A publication of the Batish Institute of Indian Music and Fine Arts

The 10 Thaats of North India

by Ashwin Batish
and Pandit Shiv Dayal Batish
10 Thaats of North India Lakshan Geet, From the book - Rasik Raga Lakshan Manjari by S. D. Batish and Ashwin Batish, copyright 1985 Batish Records Release, http://www.batish.net/cart/ CD cover image Each and every Raga must have its foundation based on any of the ten parent modes. On such basis the shape of the Raga can be discerned distinctly and also it can be conveniently compared with, and differentiated from, other Ragas of similar shape.

North Indian music recognizes 10 such Thaats. They are Sampooran i.e. containing seven tones in the octave, whereas a Raga may contain five, six or all the seven notes or any combination thereof. A Thaat is only a group of abstract tonal forms, but a Raga is a combination of notes having the power of generating and creating emotional values.

Thaat literally means "to tie" standing for the process of tying down frets to signify musical note intervals. Carnatic music has a more comprehensive collection of parent modes called Melakartas. These are 72 in number. We will deal with these in the future issues of RagaNet.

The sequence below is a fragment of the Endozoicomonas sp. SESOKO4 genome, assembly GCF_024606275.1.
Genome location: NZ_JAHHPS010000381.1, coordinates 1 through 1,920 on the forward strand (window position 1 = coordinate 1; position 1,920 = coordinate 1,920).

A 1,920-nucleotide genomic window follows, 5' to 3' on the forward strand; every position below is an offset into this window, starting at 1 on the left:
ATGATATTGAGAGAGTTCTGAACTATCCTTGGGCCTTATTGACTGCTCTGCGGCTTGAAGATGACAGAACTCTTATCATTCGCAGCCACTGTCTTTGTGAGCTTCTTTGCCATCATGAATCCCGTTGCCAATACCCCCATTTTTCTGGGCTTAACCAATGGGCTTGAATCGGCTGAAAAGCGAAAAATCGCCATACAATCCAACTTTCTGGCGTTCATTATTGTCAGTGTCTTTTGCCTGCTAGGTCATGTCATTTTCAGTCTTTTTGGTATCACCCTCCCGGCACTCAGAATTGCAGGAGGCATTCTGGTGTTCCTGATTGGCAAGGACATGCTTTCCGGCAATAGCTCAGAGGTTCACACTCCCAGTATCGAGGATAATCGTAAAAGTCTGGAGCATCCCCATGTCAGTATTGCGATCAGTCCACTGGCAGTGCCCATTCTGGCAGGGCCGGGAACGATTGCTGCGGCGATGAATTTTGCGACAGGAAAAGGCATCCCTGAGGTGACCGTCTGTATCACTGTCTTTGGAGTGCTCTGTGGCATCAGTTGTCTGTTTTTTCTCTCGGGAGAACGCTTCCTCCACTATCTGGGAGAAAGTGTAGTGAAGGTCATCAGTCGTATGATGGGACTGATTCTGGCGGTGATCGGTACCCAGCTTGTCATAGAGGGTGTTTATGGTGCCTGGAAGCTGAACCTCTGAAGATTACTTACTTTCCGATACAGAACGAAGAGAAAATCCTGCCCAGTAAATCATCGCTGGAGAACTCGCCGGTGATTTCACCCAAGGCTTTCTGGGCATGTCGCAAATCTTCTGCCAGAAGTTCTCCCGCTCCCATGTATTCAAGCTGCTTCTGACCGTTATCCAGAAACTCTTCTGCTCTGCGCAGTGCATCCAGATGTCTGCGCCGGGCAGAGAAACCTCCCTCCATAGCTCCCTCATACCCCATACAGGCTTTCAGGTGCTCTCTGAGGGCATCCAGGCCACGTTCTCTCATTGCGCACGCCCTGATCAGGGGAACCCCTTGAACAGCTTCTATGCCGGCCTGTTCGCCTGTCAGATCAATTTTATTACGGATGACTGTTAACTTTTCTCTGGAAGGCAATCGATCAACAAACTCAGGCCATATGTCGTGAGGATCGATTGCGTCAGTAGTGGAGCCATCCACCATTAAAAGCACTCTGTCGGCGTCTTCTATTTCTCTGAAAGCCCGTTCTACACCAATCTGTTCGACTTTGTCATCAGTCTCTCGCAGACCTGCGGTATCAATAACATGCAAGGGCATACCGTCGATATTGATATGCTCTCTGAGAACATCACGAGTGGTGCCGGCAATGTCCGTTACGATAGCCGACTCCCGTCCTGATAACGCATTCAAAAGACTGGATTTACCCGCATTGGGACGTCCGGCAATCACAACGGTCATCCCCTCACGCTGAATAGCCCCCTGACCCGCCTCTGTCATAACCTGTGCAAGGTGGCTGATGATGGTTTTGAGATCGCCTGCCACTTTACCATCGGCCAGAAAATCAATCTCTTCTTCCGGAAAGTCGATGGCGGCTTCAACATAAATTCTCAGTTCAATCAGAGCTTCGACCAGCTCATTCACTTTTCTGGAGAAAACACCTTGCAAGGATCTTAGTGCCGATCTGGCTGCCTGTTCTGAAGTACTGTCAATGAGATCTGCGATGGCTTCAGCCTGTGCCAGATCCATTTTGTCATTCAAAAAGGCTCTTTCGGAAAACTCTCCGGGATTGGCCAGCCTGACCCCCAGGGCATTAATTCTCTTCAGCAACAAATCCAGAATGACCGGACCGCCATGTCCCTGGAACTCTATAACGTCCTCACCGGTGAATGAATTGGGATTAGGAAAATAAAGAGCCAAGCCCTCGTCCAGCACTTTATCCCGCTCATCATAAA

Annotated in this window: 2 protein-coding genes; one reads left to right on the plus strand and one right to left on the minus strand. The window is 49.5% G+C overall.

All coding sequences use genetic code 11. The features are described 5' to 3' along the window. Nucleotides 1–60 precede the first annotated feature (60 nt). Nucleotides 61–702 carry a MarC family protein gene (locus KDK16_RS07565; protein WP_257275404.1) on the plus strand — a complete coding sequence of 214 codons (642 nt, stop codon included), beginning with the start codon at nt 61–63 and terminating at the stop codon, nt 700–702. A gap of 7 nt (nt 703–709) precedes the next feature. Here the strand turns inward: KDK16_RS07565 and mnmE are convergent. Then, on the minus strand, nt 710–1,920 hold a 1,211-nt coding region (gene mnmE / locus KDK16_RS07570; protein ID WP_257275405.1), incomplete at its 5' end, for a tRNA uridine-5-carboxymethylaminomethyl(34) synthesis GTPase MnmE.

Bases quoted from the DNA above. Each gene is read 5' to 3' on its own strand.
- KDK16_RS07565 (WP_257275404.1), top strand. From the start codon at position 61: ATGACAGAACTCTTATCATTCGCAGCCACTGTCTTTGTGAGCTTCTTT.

Included in this artice are midi files of the ten thaats. We recommend you configure a player. We use the standard "mid" extension. In Netscape, use the "configure player" option to add the utility. Sing along with the Sargam.

In all this, keep in mind that the Thaats are not Ragas. We will list the the 1st derivative Ragas from these Thaats in the next article. The Ragas are named after their parent mode. For instance, For Bilaval Thaat, its first derivative Raga will also be Bilaval.